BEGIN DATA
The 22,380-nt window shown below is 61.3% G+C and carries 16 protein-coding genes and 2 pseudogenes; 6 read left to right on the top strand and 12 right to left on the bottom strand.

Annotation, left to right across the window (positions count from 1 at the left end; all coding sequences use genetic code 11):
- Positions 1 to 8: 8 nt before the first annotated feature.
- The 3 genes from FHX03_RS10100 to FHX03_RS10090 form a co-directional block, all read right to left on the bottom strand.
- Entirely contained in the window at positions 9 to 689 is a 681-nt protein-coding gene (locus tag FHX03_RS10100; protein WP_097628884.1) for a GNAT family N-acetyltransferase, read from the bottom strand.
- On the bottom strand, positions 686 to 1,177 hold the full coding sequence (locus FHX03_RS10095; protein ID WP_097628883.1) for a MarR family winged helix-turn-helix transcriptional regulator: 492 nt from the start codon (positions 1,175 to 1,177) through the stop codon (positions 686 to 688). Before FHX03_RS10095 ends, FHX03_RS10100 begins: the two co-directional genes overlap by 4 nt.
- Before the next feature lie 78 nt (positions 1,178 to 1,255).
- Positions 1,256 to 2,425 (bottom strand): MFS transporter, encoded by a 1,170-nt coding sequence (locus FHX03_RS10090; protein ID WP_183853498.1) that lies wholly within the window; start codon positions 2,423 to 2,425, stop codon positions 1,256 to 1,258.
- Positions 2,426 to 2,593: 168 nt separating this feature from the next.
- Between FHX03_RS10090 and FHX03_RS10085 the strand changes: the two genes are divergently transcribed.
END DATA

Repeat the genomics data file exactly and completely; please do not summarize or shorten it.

The 22,380-nt window shown below is 61.3% G+C and carries 16 protein-coding genes and 2 pseudogenes; 6 read left to right on the top strand and 12 right to left on the bottom strand.

Annotation, left to right across the window (positions count from 1 at the left end; all coding sequences use genetic code 11):
- Positions 1 to 8: 8 nt before the first annotated feature.
- The 3 genes from FHX03_RS10100 to FHX03_RS10090 form a co-directional block, all read right to left on the bottom strand.
- Entirely contained in the window at positions 9 to 689 is a 681-nt protein-coding gene (locus tag FHX03_RS10100; protein WP_097628884.1) for a GNAT family N-acetyltransferase, read from the bottom strand.
- On the bottom strand, positions 686 to 1,177 hold the full coding sequence (locus FHX03_RS10095; protein ID WP_097628883.1) for a MarR family winged helix-turn-helix transcriptional regulator: 492 nt from the start codon (positions 1,175 to 1,177) through the stop codon (positions 686 to 688). Before FHX03_RS10095 ends, FHX03_RS10100 begins: the two co-directional genes overlap by 4 nt.
- Before the next feature lie 78 nt (positions 1,178 to 1,255).
- Positions 1,256 to 2,425 (bottom strand): MFS transporter, encoded by a 1,170-nt coding sequence (locus FHX03_RS10090; protein ID WP_183853498.1) that lies wholly within the window; start codon positions 2,423 to 2,425, stop codon positions 1,256 to 1,258.
- Positions 2,426 to 2,593: 168 nt separating this feature from the next.
- Between FHX03_RS10090 and FHX03_RS10085 the strand changes: the two genes are divergently transcribed.